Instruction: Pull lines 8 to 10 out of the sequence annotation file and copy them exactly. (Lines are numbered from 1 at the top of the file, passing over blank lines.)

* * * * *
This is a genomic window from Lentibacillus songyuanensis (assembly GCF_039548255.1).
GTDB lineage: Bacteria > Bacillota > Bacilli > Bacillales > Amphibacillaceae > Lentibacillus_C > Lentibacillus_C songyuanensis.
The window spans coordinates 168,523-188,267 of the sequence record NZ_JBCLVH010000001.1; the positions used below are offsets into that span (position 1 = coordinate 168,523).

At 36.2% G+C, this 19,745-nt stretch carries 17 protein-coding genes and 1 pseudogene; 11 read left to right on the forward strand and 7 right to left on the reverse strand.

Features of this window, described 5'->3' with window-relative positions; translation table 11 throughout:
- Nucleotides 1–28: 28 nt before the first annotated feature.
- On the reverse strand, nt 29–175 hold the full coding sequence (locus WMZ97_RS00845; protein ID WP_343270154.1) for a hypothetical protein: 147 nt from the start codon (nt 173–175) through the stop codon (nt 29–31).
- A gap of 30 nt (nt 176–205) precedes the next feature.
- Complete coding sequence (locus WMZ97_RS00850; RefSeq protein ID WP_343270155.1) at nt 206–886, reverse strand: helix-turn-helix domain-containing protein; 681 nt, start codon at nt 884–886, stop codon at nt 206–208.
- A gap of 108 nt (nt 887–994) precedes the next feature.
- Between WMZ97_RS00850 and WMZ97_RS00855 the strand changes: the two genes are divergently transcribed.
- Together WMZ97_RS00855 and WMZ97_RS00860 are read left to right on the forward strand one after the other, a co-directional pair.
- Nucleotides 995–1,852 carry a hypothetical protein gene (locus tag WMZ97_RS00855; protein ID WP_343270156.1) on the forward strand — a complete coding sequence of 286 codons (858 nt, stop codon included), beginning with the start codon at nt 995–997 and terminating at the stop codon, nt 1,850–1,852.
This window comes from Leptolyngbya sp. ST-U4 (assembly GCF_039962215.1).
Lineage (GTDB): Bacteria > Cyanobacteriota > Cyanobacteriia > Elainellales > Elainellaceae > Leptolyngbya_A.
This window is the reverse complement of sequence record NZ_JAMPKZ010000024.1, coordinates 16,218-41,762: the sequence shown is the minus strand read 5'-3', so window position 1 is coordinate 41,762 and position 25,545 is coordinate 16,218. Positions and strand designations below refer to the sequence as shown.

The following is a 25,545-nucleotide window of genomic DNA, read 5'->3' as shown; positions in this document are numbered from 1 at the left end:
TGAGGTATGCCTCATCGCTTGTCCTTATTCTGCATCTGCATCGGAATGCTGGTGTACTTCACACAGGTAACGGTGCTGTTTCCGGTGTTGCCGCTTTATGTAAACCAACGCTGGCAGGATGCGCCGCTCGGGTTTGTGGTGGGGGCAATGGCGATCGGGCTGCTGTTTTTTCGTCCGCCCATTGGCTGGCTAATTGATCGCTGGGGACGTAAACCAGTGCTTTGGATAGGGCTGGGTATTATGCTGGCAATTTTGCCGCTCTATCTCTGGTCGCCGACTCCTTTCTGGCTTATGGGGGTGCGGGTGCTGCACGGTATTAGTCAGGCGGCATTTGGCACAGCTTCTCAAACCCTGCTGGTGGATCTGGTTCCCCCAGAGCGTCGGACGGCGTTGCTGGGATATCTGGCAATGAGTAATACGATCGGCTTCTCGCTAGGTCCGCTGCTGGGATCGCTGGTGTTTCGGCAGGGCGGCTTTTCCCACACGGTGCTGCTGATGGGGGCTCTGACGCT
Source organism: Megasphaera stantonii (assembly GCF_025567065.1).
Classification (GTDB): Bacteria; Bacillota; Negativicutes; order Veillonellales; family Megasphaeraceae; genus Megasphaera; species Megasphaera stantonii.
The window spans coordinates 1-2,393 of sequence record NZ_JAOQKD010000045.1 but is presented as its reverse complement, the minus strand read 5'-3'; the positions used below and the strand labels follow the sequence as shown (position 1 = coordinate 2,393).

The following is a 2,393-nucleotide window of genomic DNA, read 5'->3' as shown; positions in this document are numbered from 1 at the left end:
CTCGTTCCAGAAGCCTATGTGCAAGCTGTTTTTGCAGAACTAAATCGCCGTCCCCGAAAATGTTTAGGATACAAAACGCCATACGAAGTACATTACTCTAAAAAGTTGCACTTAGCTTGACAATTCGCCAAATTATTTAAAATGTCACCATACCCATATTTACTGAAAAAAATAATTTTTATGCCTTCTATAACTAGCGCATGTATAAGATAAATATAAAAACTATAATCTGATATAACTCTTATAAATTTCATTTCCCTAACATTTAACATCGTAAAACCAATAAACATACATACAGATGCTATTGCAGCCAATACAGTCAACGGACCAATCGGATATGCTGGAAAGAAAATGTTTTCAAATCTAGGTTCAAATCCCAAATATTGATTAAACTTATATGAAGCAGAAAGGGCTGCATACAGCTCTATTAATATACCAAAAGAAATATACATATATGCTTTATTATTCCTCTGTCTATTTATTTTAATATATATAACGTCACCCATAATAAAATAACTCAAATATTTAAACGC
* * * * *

- A gap of 30 nt (nt 176–205) precedes the next feature.
- Complete coding sequence (locus WMZ97_RS00850; RefSeq protein ID WP_343270155.1) at nt 206–886, reverse strand: helix-turn-helix domain-containing protein; 681 nt, start codon at nt 884–886, stop codon at nt 206–208.
- A gap of 108 nt (nt 887–994) precedes the next feature.